If the former, I am wondering if you can convey her questions to the medical team, and they can talk to her? Do they know how she is feeling? It would be good if they did. Sometimes kids have all kinds of mis-perceptions about the process of dying that makes them even more scared than adults.

If the latter...oh boy! Sounds as though you guys don't have a specific religious upbringing.

Did you feel able to explore her fears? Is the "I didn't have time to be good "a fear of hell, or grieving over lost life?

If she thinks she was not good, perhaps, after giving her time to express this, you could gently explore all the good things she has done and been. Kids typically feel enormously exaggerated guilt over minor misdoings...if you feel able to go there, you might feel comfortable in saying that, if god exists, he's a dad.....he knows enough to expect that little kids will make mistakes, and forgives them. She may want to share things she did that she didn't get caught for, so give her space for that!

Re after death...something a lot of people find comforting, is to think of the time before they were conceived. Was that awful or scary? Doh...of course not. So...if there is simply oblivion, that isn't gonna be scary either.

Kids often imagine being there to EXPERIENCE oblivion, which doesn't sound all that good.


Is there a counsellor available for her? It is not right that you should be dealing with this alone. I get that you are seeing someone....is it just you?

Is there someone for the family? Could you ask to speak with the unit social worker and express your concerns to them and get some support?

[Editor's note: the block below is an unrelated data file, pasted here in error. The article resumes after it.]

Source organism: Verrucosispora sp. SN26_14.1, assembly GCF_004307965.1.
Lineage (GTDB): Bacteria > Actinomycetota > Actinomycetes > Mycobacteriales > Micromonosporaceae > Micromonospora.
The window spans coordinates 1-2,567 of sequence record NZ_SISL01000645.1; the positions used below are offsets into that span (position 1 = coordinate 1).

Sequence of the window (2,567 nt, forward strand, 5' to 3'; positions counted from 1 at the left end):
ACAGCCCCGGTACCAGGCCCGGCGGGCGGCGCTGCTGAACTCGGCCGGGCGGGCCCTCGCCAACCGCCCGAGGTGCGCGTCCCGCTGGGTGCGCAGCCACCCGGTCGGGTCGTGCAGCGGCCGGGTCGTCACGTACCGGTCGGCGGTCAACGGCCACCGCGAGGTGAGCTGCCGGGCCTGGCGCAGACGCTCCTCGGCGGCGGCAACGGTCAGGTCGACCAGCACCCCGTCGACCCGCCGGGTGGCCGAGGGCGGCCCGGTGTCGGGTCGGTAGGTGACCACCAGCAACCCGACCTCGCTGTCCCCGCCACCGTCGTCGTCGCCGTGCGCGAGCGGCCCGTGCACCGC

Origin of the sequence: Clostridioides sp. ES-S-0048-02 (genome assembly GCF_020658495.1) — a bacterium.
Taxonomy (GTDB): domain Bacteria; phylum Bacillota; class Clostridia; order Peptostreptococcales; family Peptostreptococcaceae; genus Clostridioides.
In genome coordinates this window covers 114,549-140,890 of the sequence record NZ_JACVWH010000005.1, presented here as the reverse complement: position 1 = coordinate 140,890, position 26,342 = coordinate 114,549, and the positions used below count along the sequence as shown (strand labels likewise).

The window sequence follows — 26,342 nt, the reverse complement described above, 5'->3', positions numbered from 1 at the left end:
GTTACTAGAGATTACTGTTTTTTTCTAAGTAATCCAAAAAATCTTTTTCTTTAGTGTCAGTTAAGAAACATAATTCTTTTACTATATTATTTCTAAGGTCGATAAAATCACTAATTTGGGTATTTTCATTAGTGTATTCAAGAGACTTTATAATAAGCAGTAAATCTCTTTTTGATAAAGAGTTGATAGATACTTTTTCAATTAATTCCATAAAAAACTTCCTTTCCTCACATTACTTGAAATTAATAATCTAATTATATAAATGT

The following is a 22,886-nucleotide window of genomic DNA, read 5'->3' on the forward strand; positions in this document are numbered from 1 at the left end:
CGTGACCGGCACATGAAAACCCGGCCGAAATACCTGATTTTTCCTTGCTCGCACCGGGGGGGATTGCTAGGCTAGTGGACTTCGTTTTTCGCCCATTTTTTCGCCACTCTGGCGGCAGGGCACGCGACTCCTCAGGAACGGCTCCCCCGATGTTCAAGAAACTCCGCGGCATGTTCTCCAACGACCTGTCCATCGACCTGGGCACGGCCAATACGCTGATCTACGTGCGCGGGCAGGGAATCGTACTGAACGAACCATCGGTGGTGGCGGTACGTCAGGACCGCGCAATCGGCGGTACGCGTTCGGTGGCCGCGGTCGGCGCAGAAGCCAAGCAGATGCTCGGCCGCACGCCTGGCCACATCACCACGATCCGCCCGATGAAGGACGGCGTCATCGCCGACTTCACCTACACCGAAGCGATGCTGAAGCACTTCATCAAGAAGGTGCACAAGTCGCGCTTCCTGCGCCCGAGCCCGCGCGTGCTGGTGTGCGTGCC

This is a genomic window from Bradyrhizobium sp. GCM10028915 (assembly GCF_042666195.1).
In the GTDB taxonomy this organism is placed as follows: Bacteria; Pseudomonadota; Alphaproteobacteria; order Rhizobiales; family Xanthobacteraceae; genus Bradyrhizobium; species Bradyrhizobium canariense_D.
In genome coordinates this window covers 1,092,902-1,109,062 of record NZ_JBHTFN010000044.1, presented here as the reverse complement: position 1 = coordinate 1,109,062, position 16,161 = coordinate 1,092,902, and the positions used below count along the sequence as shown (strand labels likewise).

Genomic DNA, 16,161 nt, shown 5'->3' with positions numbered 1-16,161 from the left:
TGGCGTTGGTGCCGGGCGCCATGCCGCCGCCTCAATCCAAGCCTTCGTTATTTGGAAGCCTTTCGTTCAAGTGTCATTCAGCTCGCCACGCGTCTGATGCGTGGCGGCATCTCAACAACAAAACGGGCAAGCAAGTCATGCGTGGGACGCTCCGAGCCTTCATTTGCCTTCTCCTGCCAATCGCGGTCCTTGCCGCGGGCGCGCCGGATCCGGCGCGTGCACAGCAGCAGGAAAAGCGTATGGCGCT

jespah
 
  2  
Reply Mon 21 Dec, 2009 05:18 am
Abbie, welcome.

You're doing good for your sister by just being there and listening to her. Your gift to her is to hear what she has to say.
0 Replies
 
AbbieMcKenley
 
  1  
Reply Mon 21 Dec, 2009 09:49 am
@dlowan,
She's spoken to a priest a couple times, but i don't think she really understood what he was saying, he said that if she died it was because she was to perfect for this world and she insisted that there were other people who were "gooder" than her but they were fine.

She's not worried medically, she's accepted pain as part of life and the docters have been great at making sure she's not hurting.

She has a counciller who's preparing her for whatever might happen but my sister puts a brave face on everything, she wont tell most people what she really thinks.

I think it's just that my family won't discuss death, its like majour taboo here so no, i guess we can't get anyone to come and talk to us as a family because my parents think anyone who says Lilia might die, apparently has given up helping her fight.

It's stupid really but i just want to be able to tell her something.

But thanks, i'll see what she thinks about what you said.

& for the people who reccomended scrap books and such, we've already done those, many of them and have zillions of tape of her with everyone.

And when she says she doesnt have time to be good, i think she means she's scared she hasn't done enough to get into heaven or where ever. Or that she'll go to "hell"

She's not old enough.